Archaeologists uncovered the rare ancient tomb during Sissi excavations
The box-shaped stone tomb holds a nearly intact female skeleton, as well as jewelry indicating the wealth of its occupant. The jewelry included costumes made of bone and bronze, a bronze mirror with an ivory handle, and a beaded necklace made of gold. This rare ancient tomb–and its contents–dates from the late Minoan period, some 3,000-3,500 years ago.
The Minoan civilization was influential not only in the Aegean world and Europe but also throughout the ancient Middle East. As Eric H. Cline and Assaf Yasur-Landau speculated in “Aegeans in Israel: Minoan Frescoes at Tel Kabri” (Biblical Archaeology Review: July/August 2013), Minoan craftsmen, either on their own or as envoys for a palace or ruler, may have worked on palaces in many of the great cities of the region. Minoans are now known to have had extensive contacts across the Canaanite region (now Northern Israel), in Syria, Turkey, and even in Egypt. Remains of Minoan, or at least Aegean, style Frescoes appear at multiple sites. At the Egyptian site of Tell el-Dab’a, the excavated frescoes show bull leapers, like at Knossos, painted in front of a maze pattern, evoking the Greek myth of the Minotaur.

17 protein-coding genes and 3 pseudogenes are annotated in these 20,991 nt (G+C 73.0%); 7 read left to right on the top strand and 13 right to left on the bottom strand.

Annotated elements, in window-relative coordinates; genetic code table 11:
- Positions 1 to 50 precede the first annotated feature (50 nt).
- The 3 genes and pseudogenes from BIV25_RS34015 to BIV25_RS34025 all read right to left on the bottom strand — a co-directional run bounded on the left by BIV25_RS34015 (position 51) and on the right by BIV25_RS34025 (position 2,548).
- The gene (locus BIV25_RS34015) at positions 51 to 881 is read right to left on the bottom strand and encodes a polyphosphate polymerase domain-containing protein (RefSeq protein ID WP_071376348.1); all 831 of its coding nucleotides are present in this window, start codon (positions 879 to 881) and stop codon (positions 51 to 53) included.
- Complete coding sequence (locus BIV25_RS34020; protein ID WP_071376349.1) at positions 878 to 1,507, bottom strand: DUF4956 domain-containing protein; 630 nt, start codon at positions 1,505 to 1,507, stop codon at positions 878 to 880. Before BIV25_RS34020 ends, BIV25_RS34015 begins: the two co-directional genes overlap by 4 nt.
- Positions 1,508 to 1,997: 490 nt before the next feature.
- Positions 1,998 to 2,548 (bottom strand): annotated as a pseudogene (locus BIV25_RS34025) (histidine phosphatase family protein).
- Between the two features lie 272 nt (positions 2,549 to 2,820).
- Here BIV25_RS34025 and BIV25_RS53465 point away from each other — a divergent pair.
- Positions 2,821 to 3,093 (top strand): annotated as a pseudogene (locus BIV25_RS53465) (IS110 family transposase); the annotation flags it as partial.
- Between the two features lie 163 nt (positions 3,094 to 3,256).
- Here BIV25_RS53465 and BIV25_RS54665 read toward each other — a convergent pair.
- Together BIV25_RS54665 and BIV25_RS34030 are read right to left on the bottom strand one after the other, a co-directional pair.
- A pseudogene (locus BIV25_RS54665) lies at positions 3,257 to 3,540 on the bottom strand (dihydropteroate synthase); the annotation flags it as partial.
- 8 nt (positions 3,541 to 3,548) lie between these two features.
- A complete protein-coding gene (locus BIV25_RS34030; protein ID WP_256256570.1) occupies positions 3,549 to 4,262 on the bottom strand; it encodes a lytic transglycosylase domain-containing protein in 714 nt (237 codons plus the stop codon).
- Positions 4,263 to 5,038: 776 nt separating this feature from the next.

The archaeological site at Sissi, 2 miles from the ancient city of Mallia, in Crete has been the site of extensive excavations for ten years. More than 100 archaeologists participated in this year’s excavations, under the joint direction of the Belgian School of Athens (EBSA) in Sissi and the Ephorate of Antiquities of Lassithi. The director is Jan Driessen, Professor at the Belgian School.
Researchers have established that an Early Minoan settlement from around 2,600 B.C.E. was abandoned at Sissi. After that abandonment a large building was built east of the original village. It was destroyed by fire in approximately 2,500 B.C.E., but it’s remains were utilized in the construction of the monumental courtyard complex starting in about 1,700 B.C.E.
In the late Minoan layer, along with Knossian-influenced pottery, researchers discovered the rare ancient tomb, containing the skeleton of a wealthy Minoan woman. The stone tomb had been built inside an older burial building from the preceding Neo-palatial period. In Crete, tombs of this type have only previously been found in Knossos and Chania.
The identity of this Minoan woman is almost definitely lost to history. She can’t tell us her story. Yet her burial may help inform researchers’ understanding of the ancient Minoans, a people who in addition to their pivotal role in the development of European “High Culture,” probably also had far-reaching influence across the ancient middle east.
Read the announcement of the discovery here (in Greek).
Eric H. Cline and Assaf Yasur-Landau, “Aegeans in Israel: Minoan Frescoes at Tel Kabri,” Biblical Archaeology Review, July/August 2013.
Barry Unsworth, “Imagining the Minoans” Archaeology Odyssey, March/April 2004.
James D. Muhly, “Excavating Minoan Sites” Archaeology Odyssey, March/April 2004.
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